This is an agreement between
you and the State.
No, you still don't get it.
- No, you must...
- I'm desperate to go back to work.
- If you're desperate to get back to work...
- Unless the doctor tells us...
You need to have an up-to-date CV,
in order to help you look for work.
Now, just hold it right there.
There's a CV workshop
that I would like you to attend
and it's this Saturday at 9:00.
No, thanks, I'll sort that out on me own.
No, Mr Blake. This is a formal direction.
You will attend if you want to proceed
with your Jobseeker's Allowance claim.
What happens if I don't?
Then you will be referred for a sanction.
Ten seconds.
Ten short seconds.
That's how much a typical employer
spends flipping through a CV.
Sixty applications for every low-skilled job.
For a skilled job, it's twenty to one.
Costa Coffee advertised eight jobs.
D'you know how many applications
they got from that?
Over 1,300.
So, what does that mean?
We should all be drinking
a lot more bloody coffee.
Yeah, d'you wanna share that with us?
I said, we should all be drinking
a lot more bloody coffee then.
This is serious business
and people have only got
one shot at this, all right?
Well if you can count, it's obvious.
There's not enough jobs. Fact.
Yeah, well, you'll be at
the back of the queue, won't you?
For those of us in the real world,
what that means is...
"You must stand
"out from the crowd."
Get noticed. Get smart.
It's not enough these days just to, er,
just to show you have the skills.
You have to prove
how keen you are. How dedicated.
What I'd like you to do now
is to, er, format your CVs.
And, remember, all of these
have to be typed up in a clear font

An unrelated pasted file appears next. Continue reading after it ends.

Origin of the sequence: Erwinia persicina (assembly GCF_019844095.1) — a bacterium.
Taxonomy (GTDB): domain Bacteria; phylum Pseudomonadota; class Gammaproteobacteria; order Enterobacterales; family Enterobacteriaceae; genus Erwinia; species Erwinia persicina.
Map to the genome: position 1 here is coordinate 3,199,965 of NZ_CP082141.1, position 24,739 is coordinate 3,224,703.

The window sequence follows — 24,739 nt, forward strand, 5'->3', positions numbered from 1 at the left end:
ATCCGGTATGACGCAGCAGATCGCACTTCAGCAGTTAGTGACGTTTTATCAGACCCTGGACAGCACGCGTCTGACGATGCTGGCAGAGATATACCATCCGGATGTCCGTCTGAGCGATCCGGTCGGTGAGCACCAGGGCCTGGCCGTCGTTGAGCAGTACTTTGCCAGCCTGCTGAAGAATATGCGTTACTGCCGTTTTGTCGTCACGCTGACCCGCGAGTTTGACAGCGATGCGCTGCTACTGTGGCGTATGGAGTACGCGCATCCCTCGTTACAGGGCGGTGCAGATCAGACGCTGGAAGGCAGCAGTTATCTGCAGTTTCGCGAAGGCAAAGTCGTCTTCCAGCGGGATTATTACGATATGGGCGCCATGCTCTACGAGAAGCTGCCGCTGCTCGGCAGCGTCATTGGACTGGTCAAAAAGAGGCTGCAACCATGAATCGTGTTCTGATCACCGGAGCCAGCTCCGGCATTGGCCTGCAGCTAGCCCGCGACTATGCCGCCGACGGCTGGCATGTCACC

in hard copy.
And we're also gonna need
a digital version for online.
And some companies,
they're demanding CV videos,
sent in by smartphone.
How about that?
Okay? Let's make a start.
Are you taking any blokes on, mate?
I'm a joiner, you know
I'm just looking for some work, you know.
Not at the minute. Er, all manned up.
Okay, can, can I give you my CV?
And then if you can get in touch...
- Excuse me, mate.
- Yeah.
D'you know if anybody's
taking anybody on round here?
Er, no, we're not taking anyone on.
Er, I'll tell you what you could do.
If you try about three units
up on the left there,
they'll probably...
They, they might be havin' one.
- Okay, thanks.
- Okay? Cheers, mate.
- Your best bet is to see him.
- Is he the boss? Him?
He's, he's the supervisor.
That's the boss there.
Excuse me, mate. D'you know if
they're taking anybody on here?
Have you got any jobs ganning?
No, you haven't?
Hey, mate, I'm looking for some work.
- Is there anything ganning on around here?
- There's nowt here, mate. There's...
There might be something,
erm, a bit further up,
- if you try one of the other estates, but...
- Yeah?
...nothing doing on here.
Help you, mate?
Aye, I was just looking for some work, mate.
I was wondering if you had
anything ganning on?
I might have.
- Aye?
- Done this graft before?
- You got any experience?
- Oh, I've got 40 years of experience, mate.
I can turn me hand to owt.
Can I give you me CV?
Way-ay, course, I'll have a look at it.
There you go.
- Daniel?
- Aye, that's me.
I'm Harry, by the way.
Well, you've got plenty
of experience, like, I've gotta be honest,
I'm absolutely sick of young'uns.
Half the time they divvent turn up.
When they do, they cannot be arsed.
Dylan, Dylan, come off the road, come on.
Come on.
Dylan, come on. Catch up. Come on.